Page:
Dismissing an employee? – Be aware of your obligations

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Dismissing an employee? – Be aware of your obligations
Published December 8, 2014
By Lawrence Smith & Daniel Sorensen

Are you considering letting an employee go? Perhaps you’ve already let an employee go, and they’re demanding money? You should be aware that employees may be entitled to advanced notice or pay in lieu of notice when they are dismissed.

With Just Cause
When an employee is let go for just cause, the employee is not normally entitled to advance notice of their dismissal, nor pay in lieu of notice.

So what is just cause? This is a very complicated question – there are many cases and legal principles that come into play when determining whether just cause exists. Numerous cases have described the principle of just cause as follows:

If an employee has been guilty of serious misconduct, habitual neglect of duty, incompetence, or conduct incompatible with his duties, or prejudicial to the employer’s business, or if he has been guilty of wilful disobedience to the employer’s orders in a matter of substance, the law recognizes the employer’s right summarily to dismiss the delinquent employee.

However, there may be particular facts in your circumstances that mean you do not have just cause, even if there has been, for example, serious misconduct, willful disobedience or neglect of duty. If you intend to assert just cause for dismissal, you should get legal advice to determine whether you actually have just cause.

Without Just Cause
When an employee is let go without just cause, the employer must provide the employee with either advanced working notice of the termination or pay in lieu of such notice. Pay is lieu of notice is often referred to as severance. An employer has the option of providing the employee with a combination of advanced working notice and severance.

When determining severance, it is usually considered in terms of time rather than a monetary sum. This is because severance is based upon the notice an employee should have received.

In British Columbia, the Employment Standards Act sets out minimums for notice and severance. For federal employers, the Canada Labour Code sets out minimums for notice and severance. You should be are that the Employment Standards Act and the Canada Labour Code only set minimums. In practice, and subject to an employment contract, employees are often entitled to notice or severance exceeding that set out in the Employment Standards Act or the Canada Labour Code.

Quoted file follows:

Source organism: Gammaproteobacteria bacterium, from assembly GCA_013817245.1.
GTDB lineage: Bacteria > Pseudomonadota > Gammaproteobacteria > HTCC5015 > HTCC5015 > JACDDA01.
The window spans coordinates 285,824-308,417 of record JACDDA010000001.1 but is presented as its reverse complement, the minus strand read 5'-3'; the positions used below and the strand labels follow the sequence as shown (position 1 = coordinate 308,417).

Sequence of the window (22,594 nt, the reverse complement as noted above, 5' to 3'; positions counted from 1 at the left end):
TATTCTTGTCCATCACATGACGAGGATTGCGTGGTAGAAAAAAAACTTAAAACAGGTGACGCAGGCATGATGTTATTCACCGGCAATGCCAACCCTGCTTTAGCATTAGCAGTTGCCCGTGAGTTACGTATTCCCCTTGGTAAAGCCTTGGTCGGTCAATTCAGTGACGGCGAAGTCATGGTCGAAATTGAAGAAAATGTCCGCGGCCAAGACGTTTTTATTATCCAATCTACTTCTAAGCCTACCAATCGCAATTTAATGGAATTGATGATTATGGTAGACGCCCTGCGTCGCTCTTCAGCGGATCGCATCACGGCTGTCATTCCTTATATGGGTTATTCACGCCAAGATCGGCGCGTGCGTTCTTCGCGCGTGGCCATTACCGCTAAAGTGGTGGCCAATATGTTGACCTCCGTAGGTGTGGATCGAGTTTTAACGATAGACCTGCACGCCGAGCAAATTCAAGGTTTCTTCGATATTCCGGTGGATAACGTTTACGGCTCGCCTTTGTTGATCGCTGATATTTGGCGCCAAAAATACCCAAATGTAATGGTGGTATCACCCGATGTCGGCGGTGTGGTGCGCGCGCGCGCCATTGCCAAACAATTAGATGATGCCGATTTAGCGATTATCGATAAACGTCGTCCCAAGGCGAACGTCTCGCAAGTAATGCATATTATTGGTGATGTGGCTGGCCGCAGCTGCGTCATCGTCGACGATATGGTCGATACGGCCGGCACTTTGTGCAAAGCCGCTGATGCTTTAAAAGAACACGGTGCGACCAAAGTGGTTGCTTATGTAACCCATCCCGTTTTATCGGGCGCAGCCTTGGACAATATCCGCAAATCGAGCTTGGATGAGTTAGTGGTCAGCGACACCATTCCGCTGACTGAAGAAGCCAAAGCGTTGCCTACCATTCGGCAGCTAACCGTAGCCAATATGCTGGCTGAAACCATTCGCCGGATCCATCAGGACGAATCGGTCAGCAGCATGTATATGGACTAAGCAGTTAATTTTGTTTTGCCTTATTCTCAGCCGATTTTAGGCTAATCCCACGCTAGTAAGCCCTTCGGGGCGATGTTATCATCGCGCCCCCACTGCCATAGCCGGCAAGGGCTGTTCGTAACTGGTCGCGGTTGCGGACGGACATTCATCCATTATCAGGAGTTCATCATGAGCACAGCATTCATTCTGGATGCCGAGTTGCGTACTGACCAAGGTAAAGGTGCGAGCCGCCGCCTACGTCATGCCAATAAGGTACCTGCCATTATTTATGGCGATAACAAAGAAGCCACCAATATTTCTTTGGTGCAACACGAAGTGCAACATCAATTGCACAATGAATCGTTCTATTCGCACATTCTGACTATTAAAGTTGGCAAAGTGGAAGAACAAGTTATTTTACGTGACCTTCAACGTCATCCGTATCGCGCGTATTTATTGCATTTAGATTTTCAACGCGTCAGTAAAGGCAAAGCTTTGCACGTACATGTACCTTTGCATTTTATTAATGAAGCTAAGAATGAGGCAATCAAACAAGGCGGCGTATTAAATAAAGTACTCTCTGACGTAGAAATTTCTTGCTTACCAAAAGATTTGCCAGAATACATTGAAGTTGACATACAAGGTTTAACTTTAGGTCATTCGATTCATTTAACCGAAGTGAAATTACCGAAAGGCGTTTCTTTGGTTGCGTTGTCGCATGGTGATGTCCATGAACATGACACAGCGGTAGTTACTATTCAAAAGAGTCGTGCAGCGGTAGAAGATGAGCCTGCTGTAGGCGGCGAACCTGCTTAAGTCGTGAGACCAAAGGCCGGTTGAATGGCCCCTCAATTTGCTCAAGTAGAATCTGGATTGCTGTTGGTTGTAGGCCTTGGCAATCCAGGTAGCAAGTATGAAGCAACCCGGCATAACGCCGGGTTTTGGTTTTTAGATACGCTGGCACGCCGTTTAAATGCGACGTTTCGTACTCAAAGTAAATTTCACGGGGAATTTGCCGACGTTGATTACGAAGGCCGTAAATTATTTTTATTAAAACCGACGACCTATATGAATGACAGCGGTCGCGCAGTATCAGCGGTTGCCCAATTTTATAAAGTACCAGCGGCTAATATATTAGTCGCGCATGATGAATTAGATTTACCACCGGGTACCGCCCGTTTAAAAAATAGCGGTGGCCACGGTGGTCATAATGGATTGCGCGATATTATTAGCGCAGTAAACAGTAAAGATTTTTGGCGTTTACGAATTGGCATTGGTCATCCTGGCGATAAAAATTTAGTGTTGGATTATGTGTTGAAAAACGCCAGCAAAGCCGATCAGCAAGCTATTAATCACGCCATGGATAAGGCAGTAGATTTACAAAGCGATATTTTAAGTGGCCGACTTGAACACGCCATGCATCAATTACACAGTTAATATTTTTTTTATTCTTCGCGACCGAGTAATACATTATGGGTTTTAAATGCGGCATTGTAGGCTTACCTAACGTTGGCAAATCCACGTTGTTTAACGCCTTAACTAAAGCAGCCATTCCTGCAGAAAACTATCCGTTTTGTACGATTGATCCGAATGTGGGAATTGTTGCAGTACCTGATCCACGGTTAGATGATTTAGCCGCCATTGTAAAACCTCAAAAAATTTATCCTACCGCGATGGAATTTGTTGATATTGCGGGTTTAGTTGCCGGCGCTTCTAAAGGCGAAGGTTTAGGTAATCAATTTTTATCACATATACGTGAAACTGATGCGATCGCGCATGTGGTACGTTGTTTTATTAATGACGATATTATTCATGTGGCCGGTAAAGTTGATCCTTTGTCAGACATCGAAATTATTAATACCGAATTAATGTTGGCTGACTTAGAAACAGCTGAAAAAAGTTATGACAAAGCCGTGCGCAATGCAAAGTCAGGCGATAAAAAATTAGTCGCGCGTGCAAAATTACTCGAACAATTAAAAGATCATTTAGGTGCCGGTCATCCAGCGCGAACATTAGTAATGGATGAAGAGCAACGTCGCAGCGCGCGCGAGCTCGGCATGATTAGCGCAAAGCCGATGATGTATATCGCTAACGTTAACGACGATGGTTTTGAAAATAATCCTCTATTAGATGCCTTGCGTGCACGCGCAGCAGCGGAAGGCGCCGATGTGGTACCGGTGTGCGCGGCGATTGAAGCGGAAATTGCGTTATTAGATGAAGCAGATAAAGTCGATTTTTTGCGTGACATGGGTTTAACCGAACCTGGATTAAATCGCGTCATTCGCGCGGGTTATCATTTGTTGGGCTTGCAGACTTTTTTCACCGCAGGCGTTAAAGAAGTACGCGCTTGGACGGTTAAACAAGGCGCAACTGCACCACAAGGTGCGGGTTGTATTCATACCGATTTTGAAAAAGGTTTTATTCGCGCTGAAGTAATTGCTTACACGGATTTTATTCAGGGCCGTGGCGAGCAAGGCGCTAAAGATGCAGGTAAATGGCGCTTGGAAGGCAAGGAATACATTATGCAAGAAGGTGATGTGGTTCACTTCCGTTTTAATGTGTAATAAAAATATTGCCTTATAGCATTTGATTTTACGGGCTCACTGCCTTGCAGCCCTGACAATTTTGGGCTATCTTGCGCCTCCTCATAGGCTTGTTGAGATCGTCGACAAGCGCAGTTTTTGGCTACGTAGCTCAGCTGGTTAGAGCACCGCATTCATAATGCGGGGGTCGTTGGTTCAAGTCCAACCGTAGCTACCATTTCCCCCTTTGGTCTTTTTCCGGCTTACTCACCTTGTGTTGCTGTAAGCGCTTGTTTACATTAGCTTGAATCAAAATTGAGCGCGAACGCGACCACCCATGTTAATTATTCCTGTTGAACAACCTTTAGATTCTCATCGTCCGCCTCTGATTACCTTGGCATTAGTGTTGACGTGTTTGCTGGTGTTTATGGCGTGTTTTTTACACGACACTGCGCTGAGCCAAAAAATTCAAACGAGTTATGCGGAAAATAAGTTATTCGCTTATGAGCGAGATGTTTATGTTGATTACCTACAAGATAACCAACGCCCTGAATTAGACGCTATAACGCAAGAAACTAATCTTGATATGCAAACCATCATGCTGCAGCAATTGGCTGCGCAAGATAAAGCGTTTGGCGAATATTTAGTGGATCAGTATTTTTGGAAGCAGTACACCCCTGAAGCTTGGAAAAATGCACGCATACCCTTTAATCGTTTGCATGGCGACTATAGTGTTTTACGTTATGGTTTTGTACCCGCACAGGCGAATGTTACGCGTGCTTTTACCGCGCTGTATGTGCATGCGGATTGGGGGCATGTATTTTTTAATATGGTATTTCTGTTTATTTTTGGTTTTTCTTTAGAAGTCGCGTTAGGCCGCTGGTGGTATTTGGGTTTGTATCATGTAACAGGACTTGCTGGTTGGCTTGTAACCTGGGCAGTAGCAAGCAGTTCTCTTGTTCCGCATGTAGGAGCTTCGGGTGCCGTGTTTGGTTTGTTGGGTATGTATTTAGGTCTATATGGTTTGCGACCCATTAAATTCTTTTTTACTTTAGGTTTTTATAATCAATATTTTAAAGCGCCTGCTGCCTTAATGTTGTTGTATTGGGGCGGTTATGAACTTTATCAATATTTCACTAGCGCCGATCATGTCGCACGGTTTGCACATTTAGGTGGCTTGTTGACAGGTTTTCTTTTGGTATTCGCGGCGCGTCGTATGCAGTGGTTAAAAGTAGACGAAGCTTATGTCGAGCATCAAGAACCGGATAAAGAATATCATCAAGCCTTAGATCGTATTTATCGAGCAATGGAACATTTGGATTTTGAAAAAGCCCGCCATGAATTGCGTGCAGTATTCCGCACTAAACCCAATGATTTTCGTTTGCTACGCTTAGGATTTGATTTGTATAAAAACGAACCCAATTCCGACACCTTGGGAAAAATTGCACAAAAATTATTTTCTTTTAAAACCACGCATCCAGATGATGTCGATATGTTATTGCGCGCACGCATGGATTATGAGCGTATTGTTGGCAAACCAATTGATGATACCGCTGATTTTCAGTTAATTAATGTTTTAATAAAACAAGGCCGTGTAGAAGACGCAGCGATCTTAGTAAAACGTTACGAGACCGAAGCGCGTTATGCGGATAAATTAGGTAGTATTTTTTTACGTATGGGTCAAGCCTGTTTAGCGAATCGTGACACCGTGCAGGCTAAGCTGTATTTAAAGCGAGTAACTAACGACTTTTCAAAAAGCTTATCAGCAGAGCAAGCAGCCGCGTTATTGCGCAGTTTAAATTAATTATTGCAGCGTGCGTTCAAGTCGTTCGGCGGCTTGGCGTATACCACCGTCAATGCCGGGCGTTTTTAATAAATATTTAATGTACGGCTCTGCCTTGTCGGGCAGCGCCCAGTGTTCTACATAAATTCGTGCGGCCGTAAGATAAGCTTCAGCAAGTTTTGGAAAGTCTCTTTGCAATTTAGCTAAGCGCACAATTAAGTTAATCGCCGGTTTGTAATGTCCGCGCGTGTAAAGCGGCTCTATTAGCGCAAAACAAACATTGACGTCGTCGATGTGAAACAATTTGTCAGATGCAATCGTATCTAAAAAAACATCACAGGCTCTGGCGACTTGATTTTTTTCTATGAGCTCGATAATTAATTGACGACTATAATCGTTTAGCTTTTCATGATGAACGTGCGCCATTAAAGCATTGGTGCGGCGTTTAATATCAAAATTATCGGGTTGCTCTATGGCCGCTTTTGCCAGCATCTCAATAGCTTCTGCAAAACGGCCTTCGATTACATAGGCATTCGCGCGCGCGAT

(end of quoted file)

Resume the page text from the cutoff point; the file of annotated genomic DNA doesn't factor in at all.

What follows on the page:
When determining notice or severance entitlements, the most useful court cases are those dealing with employees similar to the employee in question. When looking at cases dealing an employee similar to the one question, there will typically be a range of severance awards that can be used to predict the severance entitlement for an employee.

In decisions on notice and severance entitlements, Courts have considered four main factors as follows:

  • the employee’s length of service
  • character of the employment
  • the employee’s age, and
  • the availability of alternative employment.

Courts have tended to make more generous notice or severance determinations for employees that have longer lengths of service, or more responsibility in their employment.

Dismissed employees claiming severance have a duty to mitigate. The duty to mitigate requires employees to take reasonable steps to acquire new employment. If the employee finds new employment during the time that they are entitled to pay in lieu of notice, then their income from that new employment may reduce their severance entitlement. A Court can also penalize an employee by reducing the amount of severance to which they are entitled where the employee fails to take adequate steps to look for new employment.

Finally, and perhaps most importantly for employers, notice and severance entitlements can be dealt with by way of an employment contract. Subject to some limited exceptions, these clauses are usually enforced by the courts. Employers should take advantage of such contracts to reduce their notice and severance obligations.

Like contracts, for unionized employees, their notice and severance entitlements are usually determined by reference to the collective agreement. If a collective agreement is silent on notice or severance, then the minimums under the Employment Standards Act or the Canada Labour Code will often apply.

If you considering the dismissal of an employee, or have dismissed an employee, and need advice about your obligations, please hesitate contact us to schedule a consultation.